Praying Monk (5.6), Southeast Corner
Camelback Mountain - Phoenix, Arizona
March 5, 2010
Kim had a conference in Scottsdale, Arizona so I tagged along with hopes of doing some climbing in the warm desert sun. While Kim was in her meetings I divided my time between Mariners Spring Training games and hiking some local peaks. The first morning I hiked up Squaw Peak, a steep, prominent peak just north of where we were staying. It was fun entering and leaving the Ritz-Carlton with my hiking gear and beat up pack. It reminded me of Dawn Patrols (early morning winter hikes) with Michael and Alex when I worked in Bellevue. I would come into work around 10am and get in the elevators with my climbing pack having spent the last 5 hours ice climbing, aid climbing or hiking. I would often get some strange looks from folks in their business suits and power ties. However, the valets at the hotel were great, always asking me where I was heading to and inquiring how the trip was.
While in town Kim and I met for dinner with our old college friend Kevin Harper and his wife Robyn and their adorable daughter Sedona! Over tacos and delicious burritos at "Aunt Chiladas" restaurant I offered to take them out climbing at Camelback Mountain, one of the nearby crags on Saturday. At the local Paradise Valley REI, I had picked up a copy of the Rock Climbers Guide to Camelback Mountain, so I knew there were some areas with good top roping potential. I decided to hike up to the area on Friday just to take a look around and get familiar with it. I was amazed that before 9am on a weekday morning there was a line of cars waiting for parking spaces to open up at the trailhead parking lot! It was a good sized lot so there were always people leaving. I waited in line for about 30 minutes until I finally got a spot.
I hiked up the well-used trails to an area called the Headwall where I saw a group of climbers just leading up a short pitch. I struck up a conversation with them asking which route they were on so I could get an idea of how the routes were laid out. They were climbing the Headwall Route (5.0), a shallow water chute with three bolts. There were two men and a young boy waiting at the bottom while the fourth man lead up to the anchors. While watching them climb I told them that I was visiting from Seattle and that I was scouting out the area for good top-rope routes to come back to the next day with my friends. Two routes to the left was a Class 4 gulley that I decided to explore as it seemed to be the easiest route up to the top. The rock in this area is a mixture of sand, mud, and river rock with chunks of granite mixed in. From 20 feet away it looks like if you pulled out one rock, the whole hillside would crumble away, but once on the rock it is actually pretty solid. I cautiously climbed up about 20 feet and seeing that it would go, I carefully down climbed back to the base.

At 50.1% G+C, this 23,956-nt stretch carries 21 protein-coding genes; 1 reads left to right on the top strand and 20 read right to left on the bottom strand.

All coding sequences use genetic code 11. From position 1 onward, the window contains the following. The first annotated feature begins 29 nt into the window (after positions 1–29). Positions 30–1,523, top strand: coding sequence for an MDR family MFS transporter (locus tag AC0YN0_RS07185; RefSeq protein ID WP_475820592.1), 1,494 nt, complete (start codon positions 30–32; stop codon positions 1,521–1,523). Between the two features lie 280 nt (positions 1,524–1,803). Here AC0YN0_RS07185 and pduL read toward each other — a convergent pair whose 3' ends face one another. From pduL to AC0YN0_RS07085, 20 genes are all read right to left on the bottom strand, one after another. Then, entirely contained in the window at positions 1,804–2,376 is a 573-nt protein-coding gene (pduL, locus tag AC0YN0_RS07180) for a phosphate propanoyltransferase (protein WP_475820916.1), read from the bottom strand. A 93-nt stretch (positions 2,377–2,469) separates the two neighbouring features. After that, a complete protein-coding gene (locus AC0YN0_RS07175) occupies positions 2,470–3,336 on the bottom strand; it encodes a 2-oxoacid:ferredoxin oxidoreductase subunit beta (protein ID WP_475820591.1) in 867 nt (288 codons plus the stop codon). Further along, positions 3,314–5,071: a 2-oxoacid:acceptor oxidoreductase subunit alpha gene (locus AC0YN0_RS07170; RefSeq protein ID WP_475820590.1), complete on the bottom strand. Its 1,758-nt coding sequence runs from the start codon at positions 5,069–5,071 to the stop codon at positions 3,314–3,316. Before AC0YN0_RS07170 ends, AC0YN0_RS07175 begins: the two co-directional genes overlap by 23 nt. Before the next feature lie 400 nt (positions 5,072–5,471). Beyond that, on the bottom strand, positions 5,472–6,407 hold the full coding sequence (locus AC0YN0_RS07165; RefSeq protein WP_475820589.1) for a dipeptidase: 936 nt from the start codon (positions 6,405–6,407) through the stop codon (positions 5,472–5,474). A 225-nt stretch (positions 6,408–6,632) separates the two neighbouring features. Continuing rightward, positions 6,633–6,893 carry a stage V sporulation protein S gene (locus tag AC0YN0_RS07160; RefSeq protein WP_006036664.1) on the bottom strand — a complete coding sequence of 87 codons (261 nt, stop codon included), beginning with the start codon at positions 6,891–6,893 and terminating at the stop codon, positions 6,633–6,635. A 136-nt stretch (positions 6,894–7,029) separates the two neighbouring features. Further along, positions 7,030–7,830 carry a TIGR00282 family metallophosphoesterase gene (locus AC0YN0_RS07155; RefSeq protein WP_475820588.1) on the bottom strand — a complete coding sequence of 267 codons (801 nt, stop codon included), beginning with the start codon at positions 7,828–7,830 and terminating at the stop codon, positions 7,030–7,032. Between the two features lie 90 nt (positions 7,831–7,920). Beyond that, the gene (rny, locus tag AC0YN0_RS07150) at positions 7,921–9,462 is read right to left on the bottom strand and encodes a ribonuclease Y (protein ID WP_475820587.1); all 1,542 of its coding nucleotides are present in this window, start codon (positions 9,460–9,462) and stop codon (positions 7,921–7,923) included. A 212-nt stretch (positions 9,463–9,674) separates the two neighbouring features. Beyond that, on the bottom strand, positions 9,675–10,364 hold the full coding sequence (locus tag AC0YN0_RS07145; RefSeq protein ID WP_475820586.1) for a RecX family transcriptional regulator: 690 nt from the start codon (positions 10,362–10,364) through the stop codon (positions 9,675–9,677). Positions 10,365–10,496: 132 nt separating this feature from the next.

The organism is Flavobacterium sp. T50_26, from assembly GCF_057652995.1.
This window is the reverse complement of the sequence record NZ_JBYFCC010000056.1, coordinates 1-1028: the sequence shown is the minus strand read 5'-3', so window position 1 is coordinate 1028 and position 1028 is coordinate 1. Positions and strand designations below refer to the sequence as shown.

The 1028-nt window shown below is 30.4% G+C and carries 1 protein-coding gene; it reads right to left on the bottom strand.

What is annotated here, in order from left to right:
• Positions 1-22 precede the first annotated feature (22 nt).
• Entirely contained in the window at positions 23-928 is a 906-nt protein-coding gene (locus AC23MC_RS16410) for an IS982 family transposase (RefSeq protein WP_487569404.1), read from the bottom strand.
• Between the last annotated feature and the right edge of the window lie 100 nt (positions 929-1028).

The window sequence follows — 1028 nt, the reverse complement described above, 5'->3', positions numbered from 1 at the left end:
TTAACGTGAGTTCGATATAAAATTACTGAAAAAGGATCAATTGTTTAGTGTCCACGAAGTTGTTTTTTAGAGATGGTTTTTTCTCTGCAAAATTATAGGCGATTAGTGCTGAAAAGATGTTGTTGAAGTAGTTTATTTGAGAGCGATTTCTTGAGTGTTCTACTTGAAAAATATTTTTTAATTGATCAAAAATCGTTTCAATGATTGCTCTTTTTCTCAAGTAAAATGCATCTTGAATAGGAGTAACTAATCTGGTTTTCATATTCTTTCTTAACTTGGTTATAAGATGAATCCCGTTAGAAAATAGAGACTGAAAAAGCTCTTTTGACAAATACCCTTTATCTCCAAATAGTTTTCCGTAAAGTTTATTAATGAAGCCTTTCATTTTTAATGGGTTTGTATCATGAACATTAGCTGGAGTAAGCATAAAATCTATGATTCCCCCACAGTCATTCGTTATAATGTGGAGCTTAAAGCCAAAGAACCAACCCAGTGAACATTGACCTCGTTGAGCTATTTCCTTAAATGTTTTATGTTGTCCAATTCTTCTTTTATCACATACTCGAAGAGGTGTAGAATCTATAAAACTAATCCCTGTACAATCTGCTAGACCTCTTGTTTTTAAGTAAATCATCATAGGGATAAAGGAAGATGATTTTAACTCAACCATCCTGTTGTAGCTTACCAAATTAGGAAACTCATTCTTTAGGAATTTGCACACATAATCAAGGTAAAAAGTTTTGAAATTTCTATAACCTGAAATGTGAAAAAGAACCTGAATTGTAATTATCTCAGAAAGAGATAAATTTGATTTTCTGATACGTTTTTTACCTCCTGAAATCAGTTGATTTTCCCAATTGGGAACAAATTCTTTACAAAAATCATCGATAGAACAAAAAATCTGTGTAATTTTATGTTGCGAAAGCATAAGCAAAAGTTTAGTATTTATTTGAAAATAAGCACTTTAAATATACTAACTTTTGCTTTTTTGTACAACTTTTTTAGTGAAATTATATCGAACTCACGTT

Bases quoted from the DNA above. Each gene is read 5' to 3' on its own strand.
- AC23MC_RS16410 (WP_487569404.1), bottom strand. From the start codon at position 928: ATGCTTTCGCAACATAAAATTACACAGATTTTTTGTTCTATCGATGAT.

I walked back over to where the others were climbing and I heard that they were planning on climbing the Praying Monk. I had heard my friend Kevin, mention this the evening before at dinner. This prominent tower is a subfeature of the main peak and I learned later that it can be seen clearly from our hotel window! Since I wasn't able to hook up to climb with the employees from the local REI store, and I really wanted to climb, I asked one of the fellows, John, if I could join them on their climb and he said, "Sure!" I was on cloud nine! I quickly put on my harness, and flaked out my rope. The three others had already climbed up, and I saw that they only had one rope and were belaying each climber individually, so I offered to have John tie in to my rope with me and we could climb up while the others hiked up to the next pitch. John agreed to this plan and soon I was leading up this fun route!